In Loving Memory of Dr. Stephen Sacks
On November 27, 2003, I witnessed Dr. Stephen Sacks’ transition from this life. I had the tremendous privilege of being a colleague and friend of Dr. Sacks for over 10 years, and amidst the tears and the memories that flowed through me on that day of loss, I found myself totally blessed to have had such a lovely being for a friend.
There are many words to describe a man, but they cannot reconstruct this man as he was to me — at best, they can be descriptors. Stephen was dedicated to making a difference in the world of Herpes, as a Doctor, as a human being and as an emotional caregiver.
He brought me into his passion of purpose, and ignited me with it, as he recruited so many others in the world to look at herpes and attempt to relieve the pain and suffering that surrounded it. He infused me with his desire to make a difference, and mentored me, in order that I would be able to counsel those that were left emotionally challenged because they were facing life with herpes.
He travelled the world over — lecturing, teaching, inciting, cajoling and nurturing others into awareness. He laboured over the writing of books, founded the Viridae Clinic for research and, genuinely, gave the world a wake up call. It is because of him that I am here, doing the work that I do today. I am now one of his living legacies that he has passed the baton to, and I will carry that torch forward because of him and because he infused me with the passion that burned within him.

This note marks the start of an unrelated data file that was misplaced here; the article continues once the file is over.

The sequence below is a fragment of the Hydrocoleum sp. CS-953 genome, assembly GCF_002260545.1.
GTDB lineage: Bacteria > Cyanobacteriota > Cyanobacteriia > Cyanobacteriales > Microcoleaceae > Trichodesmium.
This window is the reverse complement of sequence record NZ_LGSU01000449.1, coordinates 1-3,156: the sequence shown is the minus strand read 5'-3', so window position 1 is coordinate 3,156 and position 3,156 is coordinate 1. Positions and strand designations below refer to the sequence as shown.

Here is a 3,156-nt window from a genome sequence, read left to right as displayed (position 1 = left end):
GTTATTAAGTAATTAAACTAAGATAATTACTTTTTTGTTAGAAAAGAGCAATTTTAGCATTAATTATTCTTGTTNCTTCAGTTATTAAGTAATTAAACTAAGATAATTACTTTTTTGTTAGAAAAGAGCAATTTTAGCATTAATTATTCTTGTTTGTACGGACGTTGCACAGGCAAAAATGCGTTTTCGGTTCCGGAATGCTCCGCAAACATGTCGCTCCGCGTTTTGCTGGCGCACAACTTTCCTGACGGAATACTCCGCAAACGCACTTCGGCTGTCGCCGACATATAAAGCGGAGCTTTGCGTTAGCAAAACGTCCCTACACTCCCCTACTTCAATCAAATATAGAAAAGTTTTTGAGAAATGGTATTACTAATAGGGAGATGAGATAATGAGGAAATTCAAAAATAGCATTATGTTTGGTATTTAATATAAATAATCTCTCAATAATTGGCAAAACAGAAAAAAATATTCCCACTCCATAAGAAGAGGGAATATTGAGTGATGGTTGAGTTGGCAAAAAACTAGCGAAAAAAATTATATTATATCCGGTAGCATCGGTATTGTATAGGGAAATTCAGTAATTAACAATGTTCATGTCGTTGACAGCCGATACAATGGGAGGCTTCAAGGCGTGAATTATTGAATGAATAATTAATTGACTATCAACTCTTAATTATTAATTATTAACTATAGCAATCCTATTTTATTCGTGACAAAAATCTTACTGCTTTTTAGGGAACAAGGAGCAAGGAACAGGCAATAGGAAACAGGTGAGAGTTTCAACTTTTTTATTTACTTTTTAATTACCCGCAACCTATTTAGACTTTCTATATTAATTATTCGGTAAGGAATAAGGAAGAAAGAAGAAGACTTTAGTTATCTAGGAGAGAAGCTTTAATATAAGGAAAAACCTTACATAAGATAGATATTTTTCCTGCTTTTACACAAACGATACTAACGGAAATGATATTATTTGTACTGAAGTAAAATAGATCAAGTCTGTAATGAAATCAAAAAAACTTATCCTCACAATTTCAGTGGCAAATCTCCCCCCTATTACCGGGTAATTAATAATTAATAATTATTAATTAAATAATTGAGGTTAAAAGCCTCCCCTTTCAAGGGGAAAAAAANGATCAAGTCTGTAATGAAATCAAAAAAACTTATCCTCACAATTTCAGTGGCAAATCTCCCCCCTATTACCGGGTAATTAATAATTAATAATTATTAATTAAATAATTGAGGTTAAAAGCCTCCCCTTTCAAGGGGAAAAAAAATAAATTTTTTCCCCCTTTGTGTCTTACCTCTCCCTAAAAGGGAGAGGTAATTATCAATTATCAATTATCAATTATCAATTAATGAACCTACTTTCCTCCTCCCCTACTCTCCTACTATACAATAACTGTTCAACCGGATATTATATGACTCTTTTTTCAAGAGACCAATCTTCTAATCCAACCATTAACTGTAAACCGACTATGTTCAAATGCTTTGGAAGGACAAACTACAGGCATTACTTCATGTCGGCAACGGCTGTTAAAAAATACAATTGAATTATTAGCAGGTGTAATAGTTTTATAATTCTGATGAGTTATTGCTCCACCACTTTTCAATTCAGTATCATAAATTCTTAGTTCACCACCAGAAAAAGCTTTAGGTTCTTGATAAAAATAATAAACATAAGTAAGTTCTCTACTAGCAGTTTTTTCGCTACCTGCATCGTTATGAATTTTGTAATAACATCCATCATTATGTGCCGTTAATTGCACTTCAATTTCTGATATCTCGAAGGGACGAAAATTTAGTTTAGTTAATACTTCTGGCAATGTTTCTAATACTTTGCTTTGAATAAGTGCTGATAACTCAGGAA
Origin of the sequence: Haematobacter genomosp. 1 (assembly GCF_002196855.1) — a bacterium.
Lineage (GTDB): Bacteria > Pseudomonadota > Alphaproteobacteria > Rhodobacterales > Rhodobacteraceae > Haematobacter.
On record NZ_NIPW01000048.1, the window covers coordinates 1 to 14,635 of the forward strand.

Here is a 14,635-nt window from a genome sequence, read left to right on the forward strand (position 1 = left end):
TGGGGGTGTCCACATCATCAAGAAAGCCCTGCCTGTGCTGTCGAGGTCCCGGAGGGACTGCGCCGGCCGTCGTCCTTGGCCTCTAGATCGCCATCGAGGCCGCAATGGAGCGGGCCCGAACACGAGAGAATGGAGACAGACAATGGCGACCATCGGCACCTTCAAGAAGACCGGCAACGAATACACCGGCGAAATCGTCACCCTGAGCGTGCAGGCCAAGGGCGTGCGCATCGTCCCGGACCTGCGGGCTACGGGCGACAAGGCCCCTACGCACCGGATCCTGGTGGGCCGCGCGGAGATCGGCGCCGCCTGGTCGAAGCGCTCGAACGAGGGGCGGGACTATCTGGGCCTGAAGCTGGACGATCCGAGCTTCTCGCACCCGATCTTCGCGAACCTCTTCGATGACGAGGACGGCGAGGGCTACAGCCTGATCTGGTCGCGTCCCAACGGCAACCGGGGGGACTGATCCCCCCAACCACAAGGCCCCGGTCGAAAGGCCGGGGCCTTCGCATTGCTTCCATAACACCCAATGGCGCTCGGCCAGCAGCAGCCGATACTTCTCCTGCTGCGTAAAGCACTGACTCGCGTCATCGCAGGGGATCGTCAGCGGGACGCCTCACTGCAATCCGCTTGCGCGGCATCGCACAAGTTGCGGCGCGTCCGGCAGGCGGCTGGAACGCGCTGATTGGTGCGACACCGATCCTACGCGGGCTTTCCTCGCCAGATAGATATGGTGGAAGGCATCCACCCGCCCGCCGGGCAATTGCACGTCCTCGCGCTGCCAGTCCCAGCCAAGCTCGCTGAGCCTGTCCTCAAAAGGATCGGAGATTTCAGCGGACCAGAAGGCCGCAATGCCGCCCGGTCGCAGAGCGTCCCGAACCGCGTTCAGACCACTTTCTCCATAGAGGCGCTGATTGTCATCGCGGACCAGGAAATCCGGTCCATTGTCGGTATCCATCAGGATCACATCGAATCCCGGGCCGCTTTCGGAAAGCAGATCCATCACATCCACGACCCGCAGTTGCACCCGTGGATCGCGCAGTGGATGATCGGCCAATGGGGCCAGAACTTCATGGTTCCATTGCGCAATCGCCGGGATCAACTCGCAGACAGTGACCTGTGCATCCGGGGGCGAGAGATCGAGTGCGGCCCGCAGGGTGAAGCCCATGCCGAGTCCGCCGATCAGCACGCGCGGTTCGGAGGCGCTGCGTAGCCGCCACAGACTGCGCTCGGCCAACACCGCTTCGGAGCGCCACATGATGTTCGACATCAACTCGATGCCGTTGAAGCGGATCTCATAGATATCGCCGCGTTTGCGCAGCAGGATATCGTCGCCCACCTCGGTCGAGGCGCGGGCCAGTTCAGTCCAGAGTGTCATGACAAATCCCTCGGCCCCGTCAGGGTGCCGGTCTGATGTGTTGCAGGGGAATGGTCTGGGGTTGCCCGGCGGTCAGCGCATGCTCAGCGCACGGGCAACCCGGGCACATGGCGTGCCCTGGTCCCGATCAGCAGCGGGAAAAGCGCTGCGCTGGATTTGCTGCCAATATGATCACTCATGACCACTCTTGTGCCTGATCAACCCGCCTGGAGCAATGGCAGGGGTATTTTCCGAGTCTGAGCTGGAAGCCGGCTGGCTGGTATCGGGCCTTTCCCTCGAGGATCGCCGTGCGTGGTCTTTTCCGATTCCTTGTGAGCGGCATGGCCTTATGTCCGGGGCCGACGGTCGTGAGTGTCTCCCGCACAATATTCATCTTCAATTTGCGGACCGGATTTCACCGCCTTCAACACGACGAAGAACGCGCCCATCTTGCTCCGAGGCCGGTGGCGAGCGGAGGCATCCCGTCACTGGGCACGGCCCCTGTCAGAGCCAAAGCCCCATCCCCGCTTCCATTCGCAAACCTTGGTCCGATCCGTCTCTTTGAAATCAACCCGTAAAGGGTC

As a friend, Stephen was loyal and always to be counted on. He made room for me in his heart and never wavered from that choice. Though we did not spend a lot of time together, whenever we could steal an hour or two from our hectic schedules, we would find a restaurant hideaway to catch up on each other’s lives.
We had one of those seldom-found friendships that respect each other, push each other and challenge each other, to become the best of ourselves. We would scheme about a new herpes awareness program or seek solutions for emotional awareness in the medical world. We would question each other about our ideals, the way we were living our lives — without judgment, without discouragement, without negating anything that we had attempted in our lives, for better or for worse. We would ask each other to be brutally honest about our own fulfillment in this experience called life and debate the outcome of our choices.
We grew each other. Somehow, intrinsically, we had a notion of what each other might need. He kept my feet firmly planted in the world of credibility, pushing me toward schooling and publishing, so that my work would be taken seriously. I pushed him emotionally and spiritually, to know his deepest truths, daring him to stand in his own uniqueness.
There were times he was like my little brother. At other times, he would be insightful and wise. Yet, others, a colleague, a mentor, a teacher — but always one of my dearest friends.
There was not one single moment in the entire 10 years I knew this man, that I felt anything but a very high regard, clean love and respect for him. He was a ray of sun brightening my heart, a gift in my life and a soul connection that I will cherish eternally.
And, if he were here looking over my shoulder as I write this tribute to him, he would re-write my words for grammatical correctness.
I will miss you my friend. I will so miss you. Both, the world and I, have evolved because of your presence.
~ Jocelyn Rose
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